Author Topic: The steel mill -- a local history Part 1  (Read 488 times)

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Tom Rubillo

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The steel mill -- a local history Part 1
« on: March 25, 2022, 01:47:49 PM »
                                                                                                                               Introduction:  Hard times.

     Georgetown nearly died early in the 20th century.  Its largest employer, Atlantic Coast Lumber Company, had was destroyed by a catastrophic fire.  Economic collapse and the resulting Great Depression ensured that could not rise from the ashes.  The local economy was in shambles.  Residents scrambled to scrape out a hardscrabble existence while wealthy outsiders took advantage of the suffering to gobble up vast stretches of area forests and beach fronts at bargain prices.  For everyone else there was almost no paying jobs and very little hope.   To paraphrase words of a popular song of the era, "the rich got rich and the poor got poorer."  Only the rich had fun.   

     Faced with this harsh economic reality, folks greeted an announcement by International Paper Company that it planned to take advantage of the area's abundant forests and build a paper mill on the banks of the Sampit River just outside of the city limits of Georgetown's county seat.  Local people were so please that no one seriously complained when a brothel opened just south of town to accommodate construction works recruited from elsewhere to build the mill.  Some rationalized that its presence near town would help preserve the virtue of local white ladies.  As it turned out, this establishment did little to preserve the virtue of local young, middle aged or old white men. It also had, over time, a very corrupting effect on the local body politic, but that is a story for another time.

     Once construction of the mill was complete, local men scrambled for jobs there.  The logging industry was revitalized.  Prosperity returned, for some at least.

                                                                                                                    Economics in black and white

     The foregoing events occurred during the era of Jim Crow.  Strict racial segregation existed, enforced by very harsh laws and a rigid social order.  When it came to employment of any kind, the easier and better paying jobs were reserved for whites.  Blacks did the heavy lifting for low pay.  The paper mill was no exception.  Company perks, the like golf course and swimming pool on South Island Road, were reserved exclusively for "whites only."  So was the infamous brothel named the "sunset Lodge" which remained open for business for decades after construction of mill was completed.

                                                                                                                           Costs and benefits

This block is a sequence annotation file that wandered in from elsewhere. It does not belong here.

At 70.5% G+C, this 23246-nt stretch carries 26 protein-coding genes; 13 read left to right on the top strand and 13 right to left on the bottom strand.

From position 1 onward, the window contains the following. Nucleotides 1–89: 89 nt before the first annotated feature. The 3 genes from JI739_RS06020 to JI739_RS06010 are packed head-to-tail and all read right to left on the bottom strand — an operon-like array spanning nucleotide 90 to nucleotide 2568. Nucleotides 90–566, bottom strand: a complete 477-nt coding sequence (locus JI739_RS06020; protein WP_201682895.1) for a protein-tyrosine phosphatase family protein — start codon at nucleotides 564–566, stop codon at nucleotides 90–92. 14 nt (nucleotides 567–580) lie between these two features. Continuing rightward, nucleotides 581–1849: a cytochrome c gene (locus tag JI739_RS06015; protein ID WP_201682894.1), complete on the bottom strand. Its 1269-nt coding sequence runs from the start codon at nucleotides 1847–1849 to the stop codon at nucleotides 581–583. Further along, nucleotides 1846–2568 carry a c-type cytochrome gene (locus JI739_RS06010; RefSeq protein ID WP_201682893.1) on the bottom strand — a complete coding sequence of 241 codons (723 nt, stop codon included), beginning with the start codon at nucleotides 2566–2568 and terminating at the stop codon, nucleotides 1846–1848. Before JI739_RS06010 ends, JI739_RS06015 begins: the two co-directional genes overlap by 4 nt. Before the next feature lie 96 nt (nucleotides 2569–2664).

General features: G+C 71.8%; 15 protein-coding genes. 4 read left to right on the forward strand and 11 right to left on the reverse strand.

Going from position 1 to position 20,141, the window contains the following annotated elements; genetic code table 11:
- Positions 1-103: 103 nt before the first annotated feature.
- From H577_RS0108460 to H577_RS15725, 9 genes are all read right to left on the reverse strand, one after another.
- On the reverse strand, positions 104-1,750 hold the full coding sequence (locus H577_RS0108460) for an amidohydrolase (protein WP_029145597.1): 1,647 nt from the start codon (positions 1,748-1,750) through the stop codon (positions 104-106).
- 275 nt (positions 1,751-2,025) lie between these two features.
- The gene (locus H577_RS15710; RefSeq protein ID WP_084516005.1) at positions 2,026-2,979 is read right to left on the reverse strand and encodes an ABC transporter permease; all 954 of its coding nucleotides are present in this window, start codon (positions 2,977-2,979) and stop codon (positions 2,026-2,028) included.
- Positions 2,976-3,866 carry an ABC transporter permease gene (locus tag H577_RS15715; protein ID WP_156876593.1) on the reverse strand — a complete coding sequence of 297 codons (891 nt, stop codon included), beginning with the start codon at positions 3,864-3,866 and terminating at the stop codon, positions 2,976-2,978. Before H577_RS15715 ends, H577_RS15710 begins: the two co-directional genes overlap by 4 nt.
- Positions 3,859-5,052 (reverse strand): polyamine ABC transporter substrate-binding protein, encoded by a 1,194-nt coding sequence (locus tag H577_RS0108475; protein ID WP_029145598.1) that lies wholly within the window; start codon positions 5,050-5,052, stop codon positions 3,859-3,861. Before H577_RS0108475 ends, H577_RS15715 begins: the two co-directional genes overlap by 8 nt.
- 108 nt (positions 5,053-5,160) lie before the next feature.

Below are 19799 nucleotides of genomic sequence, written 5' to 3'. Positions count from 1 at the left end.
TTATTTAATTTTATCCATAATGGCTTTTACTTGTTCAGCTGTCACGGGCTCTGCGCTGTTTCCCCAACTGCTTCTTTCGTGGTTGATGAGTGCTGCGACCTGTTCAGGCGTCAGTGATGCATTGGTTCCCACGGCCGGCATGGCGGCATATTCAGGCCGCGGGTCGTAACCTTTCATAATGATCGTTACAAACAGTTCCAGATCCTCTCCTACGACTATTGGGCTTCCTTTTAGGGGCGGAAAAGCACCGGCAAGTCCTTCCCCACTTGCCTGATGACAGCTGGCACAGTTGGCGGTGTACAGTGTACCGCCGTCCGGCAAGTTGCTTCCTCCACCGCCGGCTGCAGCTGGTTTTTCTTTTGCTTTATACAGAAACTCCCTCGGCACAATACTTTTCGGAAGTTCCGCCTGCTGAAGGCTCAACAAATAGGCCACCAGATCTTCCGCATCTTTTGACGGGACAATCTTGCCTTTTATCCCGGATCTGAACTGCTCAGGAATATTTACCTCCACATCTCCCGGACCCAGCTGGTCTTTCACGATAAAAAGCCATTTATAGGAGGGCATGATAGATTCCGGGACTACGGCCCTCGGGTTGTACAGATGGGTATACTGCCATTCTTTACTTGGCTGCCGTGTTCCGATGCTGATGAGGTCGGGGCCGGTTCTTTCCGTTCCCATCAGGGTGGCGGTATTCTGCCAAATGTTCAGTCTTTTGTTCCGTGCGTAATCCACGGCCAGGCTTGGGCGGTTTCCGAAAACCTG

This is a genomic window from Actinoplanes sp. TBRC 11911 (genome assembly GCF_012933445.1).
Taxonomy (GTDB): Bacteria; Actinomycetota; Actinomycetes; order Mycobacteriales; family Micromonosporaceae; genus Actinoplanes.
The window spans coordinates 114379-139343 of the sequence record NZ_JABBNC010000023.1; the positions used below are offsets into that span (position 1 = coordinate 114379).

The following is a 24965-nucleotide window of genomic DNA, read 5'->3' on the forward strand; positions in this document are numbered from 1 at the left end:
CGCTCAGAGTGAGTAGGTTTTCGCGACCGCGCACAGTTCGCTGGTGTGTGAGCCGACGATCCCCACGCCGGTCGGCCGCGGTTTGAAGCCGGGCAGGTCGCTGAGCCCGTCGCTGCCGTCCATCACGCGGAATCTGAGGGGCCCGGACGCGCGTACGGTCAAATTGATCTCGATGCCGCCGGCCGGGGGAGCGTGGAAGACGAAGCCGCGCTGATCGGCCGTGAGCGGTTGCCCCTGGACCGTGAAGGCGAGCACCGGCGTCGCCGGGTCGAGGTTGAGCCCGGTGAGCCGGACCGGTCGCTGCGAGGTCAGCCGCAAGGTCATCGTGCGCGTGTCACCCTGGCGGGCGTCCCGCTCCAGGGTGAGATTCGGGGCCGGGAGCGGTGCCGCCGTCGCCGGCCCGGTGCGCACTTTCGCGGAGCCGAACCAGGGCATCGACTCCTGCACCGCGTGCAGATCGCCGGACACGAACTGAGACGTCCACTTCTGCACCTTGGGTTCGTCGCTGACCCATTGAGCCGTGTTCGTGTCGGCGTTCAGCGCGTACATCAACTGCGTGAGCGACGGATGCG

Almost immediately after the mill went into operation, small snow-like paper particles, soot and a rancid order poured out of its smokestacks.  Few complained.  "It smells like money to me" was the mantra heard all around Georgetown during the decades that followed.  Although those air quality problems are much less severe these days, the mantra is still recited among when when smoke stack scrubbers are not working.  International Paper Company had, after all, saved Georgetown from becoming an abandoned, forgotten backwater like some of its neighbors.  People were (and are) grateful for that.  The company still offers some of the best paying and most reliable jobs in Georgetown.  Everyone understands that eventual and possibly inevitable closure would be an economic disaster of major proportions to this community.  A reader's anger or angst caused by this suggestion will only emphasize its truth.

                                                                                                                            Changing times

     The local economy stabilized over the next several decades, thanks in large part to the presence of the paper mill.  The Port of Georgetown was revitalized and grew.  There were more jobs to go around, albeit with a continuing preference being given to white workers for the better paying ones.  Times may have changed, but they remained hard for the under educated, under trained and under skilled.  A racially segregated and unequally funded school system helped ensure that blacks would continue to do the heavy lifting.

     But times were changing, thanks in very large part of the heroic efforts of the Reverend Doctor Martin Luther King and his Southern Christian Leadership Conference.  Peaceful demonstrations by blacks and violent responses by whites in authority ultimately led to the passage of the Civil Rights Act of 1964.  It banned, among other things, discrimination in employment based upon race and, ironically thanks to the efforts of South Carolina Senator Strom Thurmond to kill the bill with a "poison pill," discrimination based on sex.  Thurmond apparently though that the lily-white, all-male U.S. Senate would never accept the notion of equality of women.  He was wrong.  Women vote.  Politics is a numbers game.  Politicians (or at least most of them) can count.  When, a year later, the Voting Rights Act of 1965 was signed by President Johnson, those who counted grew even more.   

Amazing2Me2

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Re: The steel mill -- a local history Part 1
« Reply #1 on: March 26, 2022, 11:31:56 AM »
Why did tourism not save Georgetown back then?

Tom Rubillo

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Re: The steel mill -- a local history Part 1
« Reply #2 on: April 08, 2022, 11:04:45 AM »
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